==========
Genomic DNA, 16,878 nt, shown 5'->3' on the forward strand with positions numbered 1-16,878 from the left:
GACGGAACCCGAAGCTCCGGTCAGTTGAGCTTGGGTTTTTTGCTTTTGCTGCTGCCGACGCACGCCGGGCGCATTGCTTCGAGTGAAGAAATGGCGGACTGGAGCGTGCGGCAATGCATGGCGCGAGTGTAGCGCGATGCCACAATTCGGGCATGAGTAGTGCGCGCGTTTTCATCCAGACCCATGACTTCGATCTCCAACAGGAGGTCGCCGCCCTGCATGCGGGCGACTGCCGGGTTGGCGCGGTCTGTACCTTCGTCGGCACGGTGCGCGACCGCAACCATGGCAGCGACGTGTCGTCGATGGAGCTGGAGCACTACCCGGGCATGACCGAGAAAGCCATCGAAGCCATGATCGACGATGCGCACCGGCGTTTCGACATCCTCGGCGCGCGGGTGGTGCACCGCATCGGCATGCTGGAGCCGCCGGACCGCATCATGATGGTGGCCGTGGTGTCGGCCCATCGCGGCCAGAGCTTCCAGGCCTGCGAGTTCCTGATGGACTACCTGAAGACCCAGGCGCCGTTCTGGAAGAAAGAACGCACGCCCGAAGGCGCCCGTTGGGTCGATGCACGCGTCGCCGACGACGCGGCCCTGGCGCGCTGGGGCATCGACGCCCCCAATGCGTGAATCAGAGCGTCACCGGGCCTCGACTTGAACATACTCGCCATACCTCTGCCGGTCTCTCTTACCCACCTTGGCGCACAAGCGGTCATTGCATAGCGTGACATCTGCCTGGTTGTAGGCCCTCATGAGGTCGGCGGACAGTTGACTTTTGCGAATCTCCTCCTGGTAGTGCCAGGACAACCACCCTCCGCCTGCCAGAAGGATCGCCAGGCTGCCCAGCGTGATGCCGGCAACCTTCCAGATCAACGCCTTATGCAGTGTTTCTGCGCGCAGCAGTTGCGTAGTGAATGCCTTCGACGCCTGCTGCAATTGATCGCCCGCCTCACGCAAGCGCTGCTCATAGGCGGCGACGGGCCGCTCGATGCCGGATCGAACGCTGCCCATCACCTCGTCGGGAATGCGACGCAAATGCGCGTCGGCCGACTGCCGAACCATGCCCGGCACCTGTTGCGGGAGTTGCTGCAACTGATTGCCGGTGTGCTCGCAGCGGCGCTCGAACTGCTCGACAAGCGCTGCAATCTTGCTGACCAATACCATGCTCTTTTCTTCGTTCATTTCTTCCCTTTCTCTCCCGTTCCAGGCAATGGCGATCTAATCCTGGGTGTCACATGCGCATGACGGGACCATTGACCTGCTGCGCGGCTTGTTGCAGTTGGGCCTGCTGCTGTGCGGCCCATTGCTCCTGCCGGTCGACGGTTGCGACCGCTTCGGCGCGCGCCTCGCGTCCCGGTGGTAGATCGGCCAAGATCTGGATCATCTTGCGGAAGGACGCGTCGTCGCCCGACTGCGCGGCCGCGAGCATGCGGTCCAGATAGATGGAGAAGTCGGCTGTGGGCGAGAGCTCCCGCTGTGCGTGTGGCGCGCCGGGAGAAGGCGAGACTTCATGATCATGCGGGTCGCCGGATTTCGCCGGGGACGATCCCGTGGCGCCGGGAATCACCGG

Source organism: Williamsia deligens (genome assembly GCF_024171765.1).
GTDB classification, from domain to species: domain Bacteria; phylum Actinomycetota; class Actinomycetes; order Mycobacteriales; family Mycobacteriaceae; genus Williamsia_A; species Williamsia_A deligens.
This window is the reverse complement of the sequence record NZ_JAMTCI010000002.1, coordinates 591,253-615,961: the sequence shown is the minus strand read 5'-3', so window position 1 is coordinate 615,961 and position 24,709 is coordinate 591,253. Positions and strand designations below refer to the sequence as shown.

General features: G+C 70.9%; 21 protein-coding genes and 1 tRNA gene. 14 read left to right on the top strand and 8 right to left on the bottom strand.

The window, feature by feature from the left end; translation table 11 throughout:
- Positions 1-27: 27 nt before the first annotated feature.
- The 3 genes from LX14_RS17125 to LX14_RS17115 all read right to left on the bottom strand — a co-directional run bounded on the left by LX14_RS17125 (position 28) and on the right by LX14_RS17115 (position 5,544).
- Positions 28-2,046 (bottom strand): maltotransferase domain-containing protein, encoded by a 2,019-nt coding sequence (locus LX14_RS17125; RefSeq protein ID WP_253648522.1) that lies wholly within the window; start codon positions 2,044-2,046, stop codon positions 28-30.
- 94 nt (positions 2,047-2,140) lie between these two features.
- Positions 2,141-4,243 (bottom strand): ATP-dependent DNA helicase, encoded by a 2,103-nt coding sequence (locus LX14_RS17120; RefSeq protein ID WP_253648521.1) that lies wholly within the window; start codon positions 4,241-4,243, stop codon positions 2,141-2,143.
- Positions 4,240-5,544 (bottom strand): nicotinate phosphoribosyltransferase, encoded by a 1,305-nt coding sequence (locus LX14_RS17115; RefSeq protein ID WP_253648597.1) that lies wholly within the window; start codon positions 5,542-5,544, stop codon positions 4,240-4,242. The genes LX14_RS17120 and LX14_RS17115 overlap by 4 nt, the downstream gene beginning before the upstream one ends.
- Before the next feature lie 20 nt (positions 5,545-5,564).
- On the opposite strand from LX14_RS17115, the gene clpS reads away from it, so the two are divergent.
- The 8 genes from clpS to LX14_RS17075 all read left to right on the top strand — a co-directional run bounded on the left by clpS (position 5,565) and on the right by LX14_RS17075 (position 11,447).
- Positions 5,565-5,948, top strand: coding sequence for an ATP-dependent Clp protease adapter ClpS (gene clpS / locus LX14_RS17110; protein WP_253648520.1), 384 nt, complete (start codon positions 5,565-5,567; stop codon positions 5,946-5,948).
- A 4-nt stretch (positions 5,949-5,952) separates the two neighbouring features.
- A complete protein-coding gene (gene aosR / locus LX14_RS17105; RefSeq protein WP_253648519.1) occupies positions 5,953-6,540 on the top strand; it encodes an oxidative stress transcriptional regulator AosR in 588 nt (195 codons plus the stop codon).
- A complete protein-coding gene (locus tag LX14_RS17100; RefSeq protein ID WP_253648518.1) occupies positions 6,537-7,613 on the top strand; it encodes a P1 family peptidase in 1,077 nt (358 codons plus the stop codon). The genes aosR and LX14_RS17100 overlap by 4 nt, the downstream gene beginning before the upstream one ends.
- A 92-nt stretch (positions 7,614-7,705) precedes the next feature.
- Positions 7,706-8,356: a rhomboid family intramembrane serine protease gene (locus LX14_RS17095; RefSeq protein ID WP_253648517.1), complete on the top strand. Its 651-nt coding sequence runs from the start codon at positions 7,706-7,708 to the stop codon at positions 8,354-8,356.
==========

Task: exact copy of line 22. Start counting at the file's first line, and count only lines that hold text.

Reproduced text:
- Positions 7,706-8,356: a rhomboid family intramembrane serine protease gene (locus LX14_RS17095; RefSeq protein ID WP_253648517.1), complete on the top strand. Its 651-nt coding sequence runs from the start codon at positions 7,706-7,708 to the stop codon at positions 8,354-8,356.